The vacancy on the Supreme court stands as the absolute lowest point of Republican subversion. A shameless plot against norms and practices in place since the founding, in a doomed quest to reverse the course of social development. For however conservative and extreme the court gets, America at large is never going back to the image that conservatives have of it. Similarly, Donald Trump is busily appointing to each department a head who seeks to debilitate it and subvert its purposes and norms, so that corruption by the business elite can flourish. Education will see corporations in charge of charter schools, the EPA, corporations in charge of climate change policy, and the Labor department will see union busters in charge. The tax system as a whole will doubtless see giveaways to corporations and the wealthy that will make the Reagan administration look like a Trotskyite regime.
Is this what his voters wanted? I would hope and assume not. But they knew they were electing a con man, right? How could a ruthless billionaire with no previously recorded ounce of compassion for anyone outside his family do other than he has, hiring those he likes and trusts to run our country, which already is one of the most unequal in the developed world?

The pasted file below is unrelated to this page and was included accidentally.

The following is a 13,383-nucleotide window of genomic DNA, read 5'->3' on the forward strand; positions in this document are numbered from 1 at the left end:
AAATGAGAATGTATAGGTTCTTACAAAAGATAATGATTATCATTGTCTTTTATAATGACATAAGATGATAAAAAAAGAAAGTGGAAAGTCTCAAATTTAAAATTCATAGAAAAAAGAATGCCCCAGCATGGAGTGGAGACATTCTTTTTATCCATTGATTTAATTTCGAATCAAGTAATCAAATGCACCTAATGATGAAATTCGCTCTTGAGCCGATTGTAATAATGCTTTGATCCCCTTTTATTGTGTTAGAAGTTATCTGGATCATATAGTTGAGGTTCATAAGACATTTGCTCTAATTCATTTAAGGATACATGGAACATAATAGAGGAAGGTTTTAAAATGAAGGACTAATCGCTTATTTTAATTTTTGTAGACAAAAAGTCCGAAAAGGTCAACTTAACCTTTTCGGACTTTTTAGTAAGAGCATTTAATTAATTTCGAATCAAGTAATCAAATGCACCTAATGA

While all of politics is a matter of lies and half-truths; banal rhetoric with maximal tone and minimal content, the degree to which Trump could play this game with complete shamelessness and emptiness is not a matter of his talent alone, but of the decades-long evisceration of our public discourse and institutions, and particularly the Ministry-of-Truth programming that his base has been fed so effectively from the right-wing media. They do it not only in the service of their conservative ideals, but also for their true power base- the wealthy and corporations, who could never carry an election with their own votes, but if they destroy enough of our democratic and cultural institutions, and brain cells, can win anyhow, free and fair.
- Is compassion dead?
- Honestly, do we really need a middle class?
- How about some happy thoughts?
- "Liberalizing policies are justified in theory only by the assumption that political decisions will redistribute some of the gains from winners to losers in socially acceptable ways. But what happens if politicians do the opposite in practice?"
- Christmas is pagan.